Home on the artillery range
One of the busiest National Guard Training Centers in the U.S. is the only place where the eastern regal fritillary butterfly is still found. It’s not a coincidence.

On a raw morning in early May, a dozen biologists from the U.S. Fish and Wildlife Service and Fort Indiantown Gap piled out of pickup trucks under gunmetal-gray skies and walked gingerly onto an artillery range. Tiptoeing amidst spent ammunition shells and bunches of thigh-high straw-colored grass, they scanned the ground for something small, delicate, and bright: spring's first violet blossoms. 

Biologists from Fort Indiantown Gap and the U.S. Fish and Wildlife Service visit an artillery range on a raw spring day to look for violets.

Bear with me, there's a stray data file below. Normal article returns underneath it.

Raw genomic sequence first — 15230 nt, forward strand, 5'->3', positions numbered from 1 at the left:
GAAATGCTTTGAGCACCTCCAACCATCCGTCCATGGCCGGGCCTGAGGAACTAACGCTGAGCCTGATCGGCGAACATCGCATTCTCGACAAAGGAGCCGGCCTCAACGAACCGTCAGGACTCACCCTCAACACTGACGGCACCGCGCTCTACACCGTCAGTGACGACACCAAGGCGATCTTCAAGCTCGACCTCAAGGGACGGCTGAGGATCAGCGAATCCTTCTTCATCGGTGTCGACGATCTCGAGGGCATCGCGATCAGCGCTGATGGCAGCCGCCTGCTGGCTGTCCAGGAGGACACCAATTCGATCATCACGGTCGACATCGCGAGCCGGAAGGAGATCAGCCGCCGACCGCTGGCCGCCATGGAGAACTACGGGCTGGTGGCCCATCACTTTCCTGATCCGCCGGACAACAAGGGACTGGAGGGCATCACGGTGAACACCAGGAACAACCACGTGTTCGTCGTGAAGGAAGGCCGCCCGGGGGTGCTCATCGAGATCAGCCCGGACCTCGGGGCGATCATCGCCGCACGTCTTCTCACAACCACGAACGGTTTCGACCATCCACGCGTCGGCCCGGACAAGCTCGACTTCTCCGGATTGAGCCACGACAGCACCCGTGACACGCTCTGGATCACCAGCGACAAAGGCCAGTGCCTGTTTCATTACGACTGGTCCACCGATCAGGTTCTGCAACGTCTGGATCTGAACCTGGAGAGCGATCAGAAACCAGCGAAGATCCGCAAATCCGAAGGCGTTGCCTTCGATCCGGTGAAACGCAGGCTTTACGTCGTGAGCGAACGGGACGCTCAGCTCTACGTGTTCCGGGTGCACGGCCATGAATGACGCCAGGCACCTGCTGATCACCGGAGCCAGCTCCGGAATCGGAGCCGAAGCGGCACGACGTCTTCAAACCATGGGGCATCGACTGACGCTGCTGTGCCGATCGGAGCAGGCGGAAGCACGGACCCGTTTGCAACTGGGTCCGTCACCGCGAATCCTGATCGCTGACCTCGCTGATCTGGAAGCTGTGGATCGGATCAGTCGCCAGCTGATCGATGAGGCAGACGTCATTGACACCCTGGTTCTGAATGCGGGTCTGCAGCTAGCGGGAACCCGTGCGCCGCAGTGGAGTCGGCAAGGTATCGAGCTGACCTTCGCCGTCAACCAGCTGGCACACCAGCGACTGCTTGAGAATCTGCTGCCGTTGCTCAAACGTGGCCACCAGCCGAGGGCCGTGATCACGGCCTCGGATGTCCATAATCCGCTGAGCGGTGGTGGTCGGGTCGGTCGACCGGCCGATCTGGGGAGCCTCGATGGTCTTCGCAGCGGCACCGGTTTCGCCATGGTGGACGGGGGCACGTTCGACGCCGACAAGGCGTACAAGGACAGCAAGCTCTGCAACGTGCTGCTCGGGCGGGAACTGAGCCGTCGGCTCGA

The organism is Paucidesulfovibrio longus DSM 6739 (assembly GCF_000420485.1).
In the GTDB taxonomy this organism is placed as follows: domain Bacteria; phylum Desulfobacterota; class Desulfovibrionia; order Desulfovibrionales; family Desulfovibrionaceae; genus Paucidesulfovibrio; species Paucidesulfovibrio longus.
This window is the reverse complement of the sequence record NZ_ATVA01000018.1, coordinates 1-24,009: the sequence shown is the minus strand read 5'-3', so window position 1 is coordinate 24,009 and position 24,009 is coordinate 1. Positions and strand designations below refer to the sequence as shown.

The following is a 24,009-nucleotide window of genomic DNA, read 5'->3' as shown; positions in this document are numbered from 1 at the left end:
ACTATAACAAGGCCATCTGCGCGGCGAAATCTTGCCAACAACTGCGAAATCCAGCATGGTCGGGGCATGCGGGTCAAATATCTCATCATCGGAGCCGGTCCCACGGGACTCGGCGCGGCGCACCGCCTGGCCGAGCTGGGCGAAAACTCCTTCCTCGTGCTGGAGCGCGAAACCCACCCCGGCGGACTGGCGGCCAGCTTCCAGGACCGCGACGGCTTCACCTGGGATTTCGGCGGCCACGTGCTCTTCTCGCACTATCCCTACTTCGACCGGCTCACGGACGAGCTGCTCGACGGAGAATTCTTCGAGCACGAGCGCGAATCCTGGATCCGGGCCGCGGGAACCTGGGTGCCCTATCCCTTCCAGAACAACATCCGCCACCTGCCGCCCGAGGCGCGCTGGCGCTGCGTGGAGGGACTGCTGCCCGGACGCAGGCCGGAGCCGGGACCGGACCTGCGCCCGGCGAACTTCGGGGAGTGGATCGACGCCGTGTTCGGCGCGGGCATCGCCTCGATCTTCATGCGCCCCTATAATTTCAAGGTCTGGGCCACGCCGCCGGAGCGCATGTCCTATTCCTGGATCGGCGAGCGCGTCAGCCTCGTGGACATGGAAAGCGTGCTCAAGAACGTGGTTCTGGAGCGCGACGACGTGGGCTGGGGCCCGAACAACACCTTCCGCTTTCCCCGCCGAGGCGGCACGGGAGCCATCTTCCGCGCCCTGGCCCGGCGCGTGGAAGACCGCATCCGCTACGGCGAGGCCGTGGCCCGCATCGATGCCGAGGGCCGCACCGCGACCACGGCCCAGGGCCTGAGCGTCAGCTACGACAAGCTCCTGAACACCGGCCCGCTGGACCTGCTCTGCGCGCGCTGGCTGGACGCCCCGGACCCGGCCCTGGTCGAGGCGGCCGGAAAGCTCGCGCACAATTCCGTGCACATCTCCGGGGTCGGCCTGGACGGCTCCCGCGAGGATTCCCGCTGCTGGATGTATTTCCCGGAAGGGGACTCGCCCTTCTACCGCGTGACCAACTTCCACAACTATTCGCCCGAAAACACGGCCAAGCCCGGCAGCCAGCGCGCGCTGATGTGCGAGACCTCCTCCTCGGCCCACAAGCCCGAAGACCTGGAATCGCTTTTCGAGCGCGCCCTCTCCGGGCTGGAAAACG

Violets are an important part of a well-balanced diet for the regal fritillary, a rare butterfly the Service is considering listing under the Endangered Species Act. Just as infants need milk or formula, the butterfly’s caterpillars need these ground-hugging flowering plants to grow. To complete their complex lifecycles, fritillaries also need nectar sources that sustain adults, and native grasslands with tall vegetation that provide shelter for all life stages. 

While the western subspecies of the regal fritillary is still found in native grasslands that meet these needs in 14 states in the Great Plains and portions of the Midwest, the eastern subspecies is found only at Fort Indiantown Gap. The National Guard Training Center in central Pennsylvania is the last place in the eastern U.S. that still provides this habitat sweet spot.  

It’s not a coincidence. 

New recruits